Irish Beef Stew

Soup and StewSt. Patrick's DayIrishGuinness

Irish stew recipe made with beef, garlic, stock, Irish Guinness beer, red wine, potatoes, carrots, and onions. An excellent, hearty stew.

Photography Credit: Elise Bauer

Americans have a curious way of celebrating St. Patrick’s Day. We pinch each other if we forget to wear something green, we make green foods regardless if they have anything to do with Ireland, and we adapt traditional Irish recipes to our own taste.

The last is the case with this Irish beef stew. As any Irish person will tell you, lamb is the preferred meat for a good Irish stew. But here in the states we eat a lot more beef than lamb, so when we want to make a stew to celebrate all things Irish, it’s usually done with beef.

Beef and Guinness Stew

This particular stew has all of the classic trimmings of a good Irish stew—meat, stock, plenty of root vegetables—with the addition of some Guinness extra stout, for its malty flavor and some Irish authenticity.

The recipe originally came to me through my friend Tomas, who got it from a chef friend in Europe, who had adapted a Bon Appetit recipe for Irish stew by adding Guinness and some red wine. Every time we make this recipe it gets raves!

How to make Irish Beef Stew

Irish Beef Stew Recipe

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  • Prep time: 25 minutes
  • Cook time: 1 hour, 50 minutes
  • Yield: Serves 4 to 6

Please use beef chuck stew meat that is well marbled with fat. Lean stew meat will end up too dry.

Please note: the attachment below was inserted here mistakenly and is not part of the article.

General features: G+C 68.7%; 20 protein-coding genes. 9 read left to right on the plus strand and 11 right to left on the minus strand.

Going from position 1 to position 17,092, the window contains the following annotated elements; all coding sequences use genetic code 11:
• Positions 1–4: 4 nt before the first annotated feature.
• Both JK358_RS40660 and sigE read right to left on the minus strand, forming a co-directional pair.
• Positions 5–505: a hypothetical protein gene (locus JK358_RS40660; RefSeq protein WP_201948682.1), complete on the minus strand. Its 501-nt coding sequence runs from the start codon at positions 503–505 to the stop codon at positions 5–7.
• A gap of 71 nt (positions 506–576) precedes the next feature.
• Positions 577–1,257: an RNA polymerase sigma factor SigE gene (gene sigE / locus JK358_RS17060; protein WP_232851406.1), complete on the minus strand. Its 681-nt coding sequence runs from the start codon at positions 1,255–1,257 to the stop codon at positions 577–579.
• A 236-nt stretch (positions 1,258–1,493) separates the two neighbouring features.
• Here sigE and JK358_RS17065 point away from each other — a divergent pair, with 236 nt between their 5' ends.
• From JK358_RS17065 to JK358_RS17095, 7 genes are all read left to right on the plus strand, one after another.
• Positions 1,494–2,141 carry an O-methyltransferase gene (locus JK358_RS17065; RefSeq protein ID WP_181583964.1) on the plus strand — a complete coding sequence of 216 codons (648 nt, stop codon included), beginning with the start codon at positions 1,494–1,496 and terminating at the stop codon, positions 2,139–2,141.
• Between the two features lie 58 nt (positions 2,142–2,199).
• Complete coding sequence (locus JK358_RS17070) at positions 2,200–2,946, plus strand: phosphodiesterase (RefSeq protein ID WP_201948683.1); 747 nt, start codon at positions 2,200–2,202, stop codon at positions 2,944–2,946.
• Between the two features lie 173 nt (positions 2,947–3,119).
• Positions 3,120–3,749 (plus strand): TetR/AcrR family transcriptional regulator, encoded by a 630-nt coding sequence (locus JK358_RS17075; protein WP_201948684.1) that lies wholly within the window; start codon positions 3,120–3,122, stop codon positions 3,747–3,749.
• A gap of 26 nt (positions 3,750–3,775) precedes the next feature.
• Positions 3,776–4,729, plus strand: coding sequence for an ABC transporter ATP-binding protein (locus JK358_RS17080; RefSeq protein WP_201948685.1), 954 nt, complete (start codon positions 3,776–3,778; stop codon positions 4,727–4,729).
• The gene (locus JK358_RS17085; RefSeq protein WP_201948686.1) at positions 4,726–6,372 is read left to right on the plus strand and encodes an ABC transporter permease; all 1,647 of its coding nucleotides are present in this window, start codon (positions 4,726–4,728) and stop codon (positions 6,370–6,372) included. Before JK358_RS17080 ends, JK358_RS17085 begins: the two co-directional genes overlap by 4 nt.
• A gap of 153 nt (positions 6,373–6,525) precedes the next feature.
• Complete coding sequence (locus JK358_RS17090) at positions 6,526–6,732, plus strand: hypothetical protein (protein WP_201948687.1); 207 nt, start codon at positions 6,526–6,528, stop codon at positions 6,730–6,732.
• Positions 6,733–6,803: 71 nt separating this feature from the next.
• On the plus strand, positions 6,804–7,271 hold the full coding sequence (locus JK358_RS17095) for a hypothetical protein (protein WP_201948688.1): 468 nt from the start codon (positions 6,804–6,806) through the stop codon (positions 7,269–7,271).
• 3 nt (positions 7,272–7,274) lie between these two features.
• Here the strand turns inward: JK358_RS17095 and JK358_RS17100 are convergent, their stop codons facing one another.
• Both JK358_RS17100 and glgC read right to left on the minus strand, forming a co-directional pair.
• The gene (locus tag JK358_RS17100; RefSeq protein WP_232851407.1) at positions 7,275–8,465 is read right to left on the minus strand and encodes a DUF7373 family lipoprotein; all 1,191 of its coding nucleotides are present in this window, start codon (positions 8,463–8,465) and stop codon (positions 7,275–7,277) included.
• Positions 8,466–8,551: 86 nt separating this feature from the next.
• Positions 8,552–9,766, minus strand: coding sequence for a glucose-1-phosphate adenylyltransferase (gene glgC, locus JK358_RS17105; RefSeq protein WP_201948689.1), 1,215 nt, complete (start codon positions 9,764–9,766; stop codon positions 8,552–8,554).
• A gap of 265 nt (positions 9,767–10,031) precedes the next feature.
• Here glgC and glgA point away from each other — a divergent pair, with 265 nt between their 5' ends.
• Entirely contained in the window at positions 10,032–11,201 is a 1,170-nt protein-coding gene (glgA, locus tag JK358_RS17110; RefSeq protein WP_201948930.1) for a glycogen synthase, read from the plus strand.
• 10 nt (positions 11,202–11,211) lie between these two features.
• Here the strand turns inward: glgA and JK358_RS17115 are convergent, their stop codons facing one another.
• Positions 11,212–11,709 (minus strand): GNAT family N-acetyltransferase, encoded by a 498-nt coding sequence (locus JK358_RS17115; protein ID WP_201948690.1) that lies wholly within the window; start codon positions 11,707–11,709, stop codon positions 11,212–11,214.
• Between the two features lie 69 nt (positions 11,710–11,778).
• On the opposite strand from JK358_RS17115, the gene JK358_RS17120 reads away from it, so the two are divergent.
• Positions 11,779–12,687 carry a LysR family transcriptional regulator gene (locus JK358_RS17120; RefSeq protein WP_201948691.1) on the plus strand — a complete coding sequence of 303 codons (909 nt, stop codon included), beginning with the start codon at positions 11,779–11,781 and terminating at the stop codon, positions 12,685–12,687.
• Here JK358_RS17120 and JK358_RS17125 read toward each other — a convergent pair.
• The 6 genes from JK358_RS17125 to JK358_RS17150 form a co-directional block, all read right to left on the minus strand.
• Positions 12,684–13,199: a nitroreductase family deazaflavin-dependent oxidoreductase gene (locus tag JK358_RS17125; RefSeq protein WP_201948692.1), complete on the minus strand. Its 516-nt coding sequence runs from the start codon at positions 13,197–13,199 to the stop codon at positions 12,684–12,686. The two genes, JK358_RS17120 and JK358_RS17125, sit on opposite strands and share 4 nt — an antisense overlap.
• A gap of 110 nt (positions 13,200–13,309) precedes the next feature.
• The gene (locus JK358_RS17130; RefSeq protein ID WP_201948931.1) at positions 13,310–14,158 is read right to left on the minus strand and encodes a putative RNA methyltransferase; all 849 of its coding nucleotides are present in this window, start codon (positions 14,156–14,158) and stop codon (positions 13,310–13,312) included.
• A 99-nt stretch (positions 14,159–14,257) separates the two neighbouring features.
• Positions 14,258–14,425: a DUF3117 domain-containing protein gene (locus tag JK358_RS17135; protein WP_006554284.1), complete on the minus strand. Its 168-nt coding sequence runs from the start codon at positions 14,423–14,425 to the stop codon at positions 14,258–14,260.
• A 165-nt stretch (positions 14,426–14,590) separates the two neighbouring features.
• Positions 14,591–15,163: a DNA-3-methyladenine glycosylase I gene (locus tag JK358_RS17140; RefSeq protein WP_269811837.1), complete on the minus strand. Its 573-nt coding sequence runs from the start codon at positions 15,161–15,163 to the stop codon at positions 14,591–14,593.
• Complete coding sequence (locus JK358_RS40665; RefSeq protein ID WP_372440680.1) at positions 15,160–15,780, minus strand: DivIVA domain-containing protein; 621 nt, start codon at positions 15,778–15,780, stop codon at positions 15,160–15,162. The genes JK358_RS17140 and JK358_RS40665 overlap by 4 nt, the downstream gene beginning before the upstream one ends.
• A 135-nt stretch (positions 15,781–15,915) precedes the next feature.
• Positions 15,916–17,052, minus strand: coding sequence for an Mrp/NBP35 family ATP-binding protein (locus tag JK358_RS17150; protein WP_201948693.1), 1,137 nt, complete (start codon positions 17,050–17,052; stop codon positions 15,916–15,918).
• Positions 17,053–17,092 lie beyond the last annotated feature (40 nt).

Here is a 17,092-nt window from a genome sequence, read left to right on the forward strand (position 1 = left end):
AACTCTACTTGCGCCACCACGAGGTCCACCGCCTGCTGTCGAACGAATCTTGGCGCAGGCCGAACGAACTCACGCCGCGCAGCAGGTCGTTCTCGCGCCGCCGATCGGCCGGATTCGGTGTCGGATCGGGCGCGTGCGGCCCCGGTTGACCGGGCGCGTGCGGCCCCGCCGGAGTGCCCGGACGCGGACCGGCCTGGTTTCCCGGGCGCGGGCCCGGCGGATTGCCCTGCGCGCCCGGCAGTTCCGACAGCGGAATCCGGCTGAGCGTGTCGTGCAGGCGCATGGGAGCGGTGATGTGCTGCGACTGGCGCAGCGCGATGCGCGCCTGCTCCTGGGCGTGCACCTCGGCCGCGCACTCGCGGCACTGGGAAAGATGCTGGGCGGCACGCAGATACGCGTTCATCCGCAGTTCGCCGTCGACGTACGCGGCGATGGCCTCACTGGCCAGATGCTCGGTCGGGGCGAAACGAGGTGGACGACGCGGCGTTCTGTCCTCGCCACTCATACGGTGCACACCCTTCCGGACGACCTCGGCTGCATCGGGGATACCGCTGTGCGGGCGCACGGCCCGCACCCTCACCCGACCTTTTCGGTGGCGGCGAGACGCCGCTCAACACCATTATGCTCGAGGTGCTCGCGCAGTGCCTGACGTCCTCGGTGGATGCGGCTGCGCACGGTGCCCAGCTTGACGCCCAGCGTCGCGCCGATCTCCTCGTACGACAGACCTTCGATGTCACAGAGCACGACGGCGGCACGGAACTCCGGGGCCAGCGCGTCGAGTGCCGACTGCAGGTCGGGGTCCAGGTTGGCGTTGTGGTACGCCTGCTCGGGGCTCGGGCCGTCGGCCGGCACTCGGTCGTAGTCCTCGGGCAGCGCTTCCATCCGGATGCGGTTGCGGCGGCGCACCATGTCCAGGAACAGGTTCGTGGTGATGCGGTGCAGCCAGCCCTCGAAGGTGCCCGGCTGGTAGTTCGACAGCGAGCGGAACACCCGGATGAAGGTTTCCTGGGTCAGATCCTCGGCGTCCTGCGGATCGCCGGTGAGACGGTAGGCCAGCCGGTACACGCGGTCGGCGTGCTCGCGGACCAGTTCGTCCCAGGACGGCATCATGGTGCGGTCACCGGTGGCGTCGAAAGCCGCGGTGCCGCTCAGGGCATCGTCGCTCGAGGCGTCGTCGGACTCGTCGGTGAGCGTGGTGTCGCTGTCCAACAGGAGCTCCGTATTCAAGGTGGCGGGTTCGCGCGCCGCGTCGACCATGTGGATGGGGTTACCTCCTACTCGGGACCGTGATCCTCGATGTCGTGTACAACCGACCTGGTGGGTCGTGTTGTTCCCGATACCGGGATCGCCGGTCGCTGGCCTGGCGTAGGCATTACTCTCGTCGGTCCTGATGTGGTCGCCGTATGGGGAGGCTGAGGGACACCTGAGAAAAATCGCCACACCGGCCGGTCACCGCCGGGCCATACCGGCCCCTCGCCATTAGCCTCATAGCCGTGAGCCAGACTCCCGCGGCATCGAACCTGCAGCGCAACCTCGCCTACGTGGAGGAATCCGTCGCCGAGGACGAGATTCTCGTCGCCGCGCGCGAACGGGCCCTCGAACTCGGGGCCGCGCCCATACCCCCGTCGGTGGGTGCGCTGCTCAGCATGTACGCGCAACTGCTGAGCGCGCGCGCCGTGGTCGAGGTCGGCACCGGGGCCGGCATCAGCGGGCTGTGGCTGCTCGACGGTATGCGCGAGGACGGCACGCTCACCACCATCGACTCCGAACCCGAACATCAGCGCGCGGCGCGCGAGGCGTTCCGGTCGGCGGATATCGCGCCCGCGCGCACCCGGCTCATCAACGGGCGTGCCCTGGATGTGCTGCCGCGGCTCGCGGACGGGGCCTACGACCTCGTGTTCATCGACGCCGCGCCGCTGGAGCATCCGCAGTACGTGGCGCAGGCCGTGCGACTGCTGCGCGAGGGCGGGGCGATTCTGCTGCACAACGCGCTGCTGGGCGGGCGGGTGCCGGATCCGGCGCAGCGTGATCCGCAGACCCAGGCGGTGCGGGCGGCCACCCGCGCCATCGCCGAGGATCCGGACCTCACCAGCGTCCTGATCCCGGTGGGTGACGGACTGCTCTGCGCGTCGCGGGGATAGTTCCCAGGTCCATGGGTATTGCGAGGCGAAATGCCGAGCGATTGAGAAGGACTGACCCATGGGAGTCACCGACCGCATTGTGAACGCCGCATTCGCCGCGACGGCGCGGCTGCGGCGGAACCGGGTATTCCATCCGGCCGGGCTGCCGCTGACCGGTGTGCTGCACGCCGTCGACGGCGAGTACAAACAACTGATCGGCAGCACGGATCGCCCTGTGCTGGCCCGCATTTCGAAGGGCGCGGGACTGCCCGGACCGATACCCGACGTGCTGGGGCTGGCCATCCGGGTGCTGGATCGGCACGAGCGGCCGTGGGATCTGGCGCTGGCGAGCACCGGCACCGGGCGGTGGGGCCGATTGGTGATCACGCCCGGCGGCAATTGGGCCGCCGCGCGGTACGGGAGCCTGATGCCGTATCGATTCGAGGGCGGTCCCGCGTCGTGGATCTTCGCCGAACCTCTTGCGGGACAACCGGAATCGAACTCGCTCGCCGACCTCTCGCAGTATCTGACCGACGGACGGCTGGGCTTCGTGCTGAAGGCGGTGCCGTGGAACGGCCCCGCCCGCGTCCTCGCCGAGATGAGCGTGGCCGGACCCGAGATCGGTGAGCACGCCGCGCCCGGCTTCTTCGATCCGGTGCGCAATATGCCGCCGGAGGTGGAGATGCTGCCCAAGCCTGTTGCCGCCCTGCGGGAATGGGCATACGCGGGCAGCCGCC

Save prep time by prepping the onions, carrots, and potatoes while the stock with beef is simmering in step 2.

Ingredients

  • 1 1/4 pounds well-marbled chuck beef stew meat, cut into 1 1/2-inch chunks
  • 3 teaspoons of salt (more to taste)
  • 1/4 cup olive oil
  • 6 large garlic cloves, minced
  • 4 cups beef stock or broth
  • 2 cups water
  • 1 cup of Guinness extra stout
  • 1 cup of hearty red wine
  • 2 tablespoons tomato paste
  • 1 tablespoon sugar
  • 1 tablespoon dried thyme
  • 1 tablespoon Worcestershire sauce
  • 2 bay leaves
  • 2 tablespoons butter
  • 3 pounds russet potatoes, peeled, cut into 1/2-inch pieces (about 7 cups)
  • 1 large onion, chopped (1 1/2 to 2 cups)
  • 2 cups 1/2-inch pieces peeled carrots and/or parsnips (3 to 4 carrots or parsnips)
  • 1/2 teaspoon freshly ground black pepper
  • 2 tablespoons chopped fresh parsley

Method

1 Brown the beef: Sprinkle about a teaspoon of salt over the beef pieces. Heat the olive oil in a large (6 to 8 quart), thick-bottomed pot over medium-high heat.

Pat dry the beef with paper towels and working in batches, add the beef (do not crowd the pan, or the meat will steam and not brown) and cook, without stirring, until well browned on one side, then use tongs to turn the pieces over and brown on another side.

2 Add garlic and sauté, then add stock, water, Guinness, wine, tomato paste, sugar, thyme Worcestershire, bay leaves, simmer: Add garlic to the pot with the beef and sauté 30 seconds or until fragrant. Add the beef stock, water, Guinness, red wine, tomato paste, sugar, thyme, Worcestershire sauce, and bay leaves. Stir to combine.